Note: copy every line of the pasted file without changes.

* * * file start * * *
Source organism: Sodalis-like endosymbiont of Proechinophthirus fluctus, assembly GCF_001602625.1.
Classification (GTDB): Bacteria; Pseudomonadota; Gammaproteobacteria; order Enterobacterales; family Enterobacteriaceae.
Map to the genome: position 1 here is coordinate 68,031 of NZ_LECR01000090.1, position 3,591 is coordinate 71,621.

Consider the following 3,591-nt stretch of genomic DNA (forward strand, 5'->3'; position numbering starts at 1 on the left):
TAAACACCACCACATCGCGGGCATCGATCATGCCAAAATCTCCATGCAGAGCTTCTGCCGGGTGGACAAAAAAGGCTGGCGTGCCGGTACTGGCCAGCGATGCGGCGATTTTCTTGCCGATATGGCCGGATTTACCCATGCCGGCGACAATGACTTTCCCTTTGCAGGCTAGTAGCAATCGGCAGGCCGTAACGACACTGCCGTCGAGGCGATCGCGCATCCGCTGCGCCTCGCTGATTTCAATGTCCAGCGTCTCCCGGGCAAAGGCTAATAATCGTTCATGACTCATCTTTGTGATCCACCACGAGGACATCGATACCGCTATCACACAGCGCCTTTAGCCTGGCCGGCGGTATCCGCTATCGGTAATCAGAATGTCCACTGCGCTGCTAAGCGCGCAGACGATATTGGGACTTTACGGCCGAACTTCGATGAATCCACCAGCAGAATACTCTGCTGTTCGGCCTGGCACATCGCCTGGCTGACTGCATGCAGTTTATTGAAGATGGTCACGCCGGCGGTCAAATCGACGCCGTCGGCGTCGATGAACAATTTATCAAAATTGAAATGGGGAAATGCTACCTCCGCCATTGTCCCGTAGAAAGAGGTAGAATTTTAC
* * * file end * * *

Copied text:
Source organism: Sodalis-like endosymbiont of Proechinophthirus fluctus, assembly GCF_001602625.1.
Classification (GTDB): Bacteria; Pseudomonadota; Gammaproteobacteria; order Enterobacterales; family Enterobacteriaceae.
Map to the genome: position 1 here is coordinate 68,031 of NZ_LECR01000090.1, position 3,591 is coordinate 71,621.

Consider the following 3,591-nt stretch of genomic DNA (forward strand, 5'->3'; position numbering starts at 1 on the left):
TAAACACCACCACATCGCGGGCATCGATCATGCCAAAATCTCCATGCAGAGCTTCTGCCGGGTGGACAAAAAAGGCTGGCGTGCCGGTACTGGCCAGCGATGCGGCGATTTTCTTGCCGATATGGCCGGATTTACCCATGCCGGCGACAATGACTTTCCCTTTGCAGGCTAGTAGCAATCGGCAGGCCGTAACGACACTGCCGTCGAGGCGATCGCGCATCCGCTGCGCCTCGCTGATTTCAATGTCCAGCGTCTCCCGGGCAAAGGCTAATAATCGTTCATGACTCATCTTTGTGATCCACCACGAGGACATCGATACCGCTATCACACAGCGCCTTTAGCCTGGCCGGCGGTATCCGCTATCGGTAATCAGAATGTCCACTGCGCTGCTAAGCGCGCAGACGATATTGGGACTTTACGGCCGAACTTCGATGAATCCACCAGCAGAATACTCTGCTGTTCGGCCTGGCACATCGCCTGGCTGACTGCATGCAGTTTATTGAAGATGGTCACGCCGGCGGTCAAATCGACGCCGTCGGCGTCGATGAACAATTTATCAAAATTGAAATGGGGAAATGCTACCTCCGCCATTGTCCCGTAGAAAGAGGTAGAATTTTAC